By 2050, the aviation sector intends to cut its net CO2 emissions to half of what they were in 2005, while exploring strategies to reach net zero emissions by 2060-65
CORSIA carbon offsetting scheme
The commitment was first proposed in 2009. It marked the first time an individual industry sector has agreed to enact a global market-based measure to mitigate its impact on climate change. Through CORSIA and continued investments in technological advancement, efficient operations, and infrastructure. The aviation sector seeks to reduce its net CO2 emissions, achieving its climate targets in the short and medium-term. The International Civil Aviation Organization (ICAO) adopted the Carbon Offsetting and Reduction Scheme for International Aviation (CORSIA) on 6 October 2016.
The observation of birds flying through the sky has prompted experimenters to design aircrafts that emulated the movement of birds’ wings since antiquity. For instance, ornithopters, machines designed to keep aloft by beating their wings, are at the center of the Greek myth of Daedalus and Icarus and are the subject of drawings and models elaborated by the Italian polymath Leonardo da Vinci in the late 15th century.
The history behind the concept of the airplane
Research in mechanical flight, prompted by the theories formulated by Galileo Galilei, Christiaan Huygens, and Isaac Newton, changed the history of aviation. English aviator, inventor, and baron Sir George elaborated the modern concept of the airplane as a fixed-wing flying machine with separate systems for control, lift, and propulsion in 1799. He designed the first full-scale glider able to carry a human being aloft in 1853.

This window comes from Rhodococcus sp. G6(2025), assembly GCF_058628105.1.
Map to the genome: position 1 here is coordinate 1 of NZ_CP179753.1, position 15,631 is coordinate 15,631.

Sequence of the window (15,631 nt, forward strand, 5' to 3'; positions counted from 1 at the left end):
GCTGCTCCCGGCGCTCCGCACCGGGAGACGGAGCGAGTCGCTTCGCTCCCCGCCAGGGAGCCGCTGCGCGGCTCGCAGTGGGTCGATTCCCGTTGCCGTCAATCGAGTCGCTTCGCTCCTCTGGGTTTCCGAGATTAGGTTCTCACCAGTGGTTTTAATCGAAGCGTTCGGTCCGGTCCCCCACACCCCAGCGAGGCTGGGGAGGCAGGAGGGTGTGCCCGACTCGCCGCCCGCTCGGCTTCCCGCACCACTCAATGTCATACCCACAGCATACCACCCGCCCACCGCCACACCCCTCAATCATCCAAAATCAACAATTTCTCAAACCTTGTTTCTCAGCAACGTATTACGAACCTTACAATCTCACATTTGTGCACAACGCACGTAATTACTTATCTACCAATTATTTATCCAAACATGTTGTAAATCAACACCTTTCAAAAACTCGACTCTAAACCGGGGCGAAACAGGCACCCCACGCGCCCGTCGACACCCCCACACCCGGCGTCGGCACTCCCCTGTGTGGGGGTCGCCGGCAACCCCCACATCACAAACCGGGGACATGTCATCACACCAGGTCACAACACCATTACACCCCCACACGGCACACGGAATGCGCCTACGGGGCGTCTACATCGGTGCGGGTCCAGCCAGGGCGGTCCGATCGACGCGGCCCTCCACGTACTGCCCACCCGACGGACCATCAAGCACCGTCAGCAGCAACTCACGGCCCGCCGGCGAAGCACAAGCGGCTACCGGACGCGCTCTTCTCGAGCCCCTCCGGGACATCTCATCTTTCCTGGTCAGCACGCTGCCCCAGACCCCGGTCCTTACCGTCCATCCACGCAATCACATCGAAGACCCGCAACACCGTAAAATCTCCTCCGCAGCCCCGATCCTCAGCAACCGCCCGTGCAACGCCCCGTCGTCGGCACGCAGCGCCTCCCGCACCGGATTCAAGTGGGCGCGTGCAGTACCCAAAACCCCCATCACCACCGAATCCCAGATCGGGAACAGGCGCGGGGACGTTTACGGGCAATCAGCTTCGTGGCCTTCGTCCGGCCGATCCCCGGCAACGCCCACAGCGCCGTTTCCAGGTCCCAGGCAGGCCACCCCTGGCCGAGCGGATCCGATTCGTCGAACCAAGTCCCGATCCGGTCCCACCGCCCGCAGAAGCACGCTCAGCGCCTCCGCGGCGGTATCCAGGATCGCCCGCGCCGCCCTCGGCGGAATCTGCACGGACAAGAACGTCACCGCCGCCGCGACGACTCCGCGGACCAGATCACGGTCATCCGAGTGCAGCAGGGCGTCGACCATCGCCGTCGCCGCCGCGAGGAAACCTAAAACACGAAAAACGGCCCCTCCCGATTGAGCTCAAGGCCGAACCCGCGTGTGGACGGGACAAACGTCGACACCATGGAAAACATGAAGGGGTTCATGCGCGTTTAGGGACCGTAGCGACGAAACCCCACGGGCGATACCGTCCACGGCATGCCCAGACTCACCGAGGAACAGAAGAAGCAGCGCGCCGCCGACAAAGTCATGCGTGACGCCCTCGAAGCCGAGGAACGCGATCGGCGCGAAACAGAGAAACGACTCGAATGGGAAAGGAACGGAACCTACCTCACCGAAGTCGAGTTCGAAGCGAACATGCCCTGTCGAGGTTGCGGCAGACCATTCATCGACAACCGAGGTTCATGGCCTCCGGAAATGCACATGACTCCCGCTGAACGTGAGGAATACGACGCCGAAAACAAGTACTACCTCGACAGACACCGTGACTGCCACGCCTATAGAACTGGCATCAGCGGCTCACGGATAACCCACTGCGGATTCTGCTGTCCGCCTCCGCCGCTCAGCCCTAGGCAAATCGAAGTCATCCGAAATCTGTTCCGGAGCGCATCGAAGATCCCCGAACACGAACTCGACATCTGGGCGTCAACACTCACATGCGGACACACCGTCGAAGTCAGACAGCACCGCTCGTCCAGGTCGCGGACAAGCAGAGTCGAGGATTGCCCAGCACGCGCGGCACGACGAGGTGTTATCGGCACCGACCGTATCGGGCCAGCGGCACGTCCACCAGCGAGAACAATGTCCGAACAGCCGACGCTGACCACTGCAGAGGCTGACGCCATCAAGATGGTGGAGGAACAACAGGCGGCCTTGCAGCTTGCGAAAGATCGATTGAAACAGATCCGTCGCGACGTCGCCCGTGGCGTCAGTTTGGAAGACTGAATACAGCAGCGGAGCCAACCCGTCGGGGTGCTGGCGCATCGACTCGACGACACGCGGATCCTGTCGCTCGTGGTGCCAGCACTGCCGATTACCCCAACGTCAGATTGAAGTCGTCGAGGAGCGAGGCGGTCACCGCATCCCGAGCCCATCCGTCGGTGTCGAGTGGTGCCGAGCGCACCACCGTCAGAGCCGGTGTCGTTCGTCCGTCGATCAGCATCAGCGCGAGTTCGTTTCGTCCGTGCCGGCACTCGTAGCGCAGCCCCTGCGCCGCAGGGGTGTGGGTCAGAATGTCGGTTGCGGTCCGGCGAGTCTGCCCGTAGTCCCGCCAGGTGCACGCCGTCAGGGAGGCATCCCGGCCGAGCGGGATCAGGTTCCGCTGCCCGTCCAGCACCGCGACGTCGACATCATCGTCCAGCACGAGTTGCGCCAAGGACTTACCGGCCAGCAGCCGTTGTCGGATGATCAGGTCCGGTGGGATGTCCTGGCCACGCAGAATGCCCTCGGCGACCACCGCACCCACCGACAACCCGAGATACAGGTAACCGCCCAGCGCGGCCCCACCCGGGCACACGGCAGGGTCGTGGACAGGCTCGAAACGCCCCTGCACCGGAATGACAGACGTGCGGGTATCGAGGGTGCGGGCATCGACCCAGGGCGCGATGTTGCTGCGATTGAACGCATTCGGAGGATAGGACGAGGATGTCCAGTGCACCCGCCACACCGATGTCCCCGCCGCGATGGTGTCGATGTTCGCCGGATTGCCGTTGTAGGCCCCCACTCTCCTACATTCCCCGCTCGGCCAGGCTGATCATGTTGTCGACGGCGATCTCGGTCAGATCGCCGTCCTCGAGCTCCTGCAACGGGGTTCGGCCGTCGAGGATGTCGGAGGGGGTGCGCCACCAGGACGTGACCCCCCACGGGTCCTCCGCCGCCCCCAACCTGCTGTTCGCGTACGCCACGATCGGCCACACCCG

Their predecessors’ work allowed the self-taught American engineers Orville and Wilbur Wright to design, build and fly the world’s first fully controllable glider, the Wright Flyer. On December 17, 1903, onboard this heavier-than-air aircraft, the Wright brothers executed the first sustained flight in a vehicle of this kind at the Kill Devil Hills, four miles south of Kitty Hawk, a village in North Carolina. French aviator, inventor, and engineer Louis Blériot flew his Type XI monoplane across the English Channel on July 25, 1909. In the early nineteenth century, the first non-airship airlines such as the Dutch KLM and the Australian Qantas started operations.
Aviation sector 2020: 94% down
The air transport industry, which includes the passenger and freight transport systems, represents zero-point-three percent of the OECD countries’ value-added and accounts for three-point-five percent of the global GDP, supporting over sixty-three million jobs.
Linked to the activities of other sectors, like airports and aircraft manufacturing. Due to its inter-industry linkages with upstream and downstream sectors, the air transport sector acts as an enabler of several economic activities. Furthermore, Air cargo allows to carry out the operations of the global supply chains. The availability of flights connecting a significant number of destinations is beneficial for the travel industry, facilitating international tourism. In 2019, airlines serviced almost 22,000 city pairs by airlines on a regular basis, marking a 1,300 increase in the number of city-pair connections offered in 2017.
Air passenger revenue
The lower cost of air transport and the increasing number of city-pair connections sustained the demand for air passenger services, which in 2018 caused the industry-wide revenue passenger kilometers (RPK) to rise by seven-point-four percent. Between 2014 and 2017, the number of flights in the EU28+EFTA area increased by eight percent.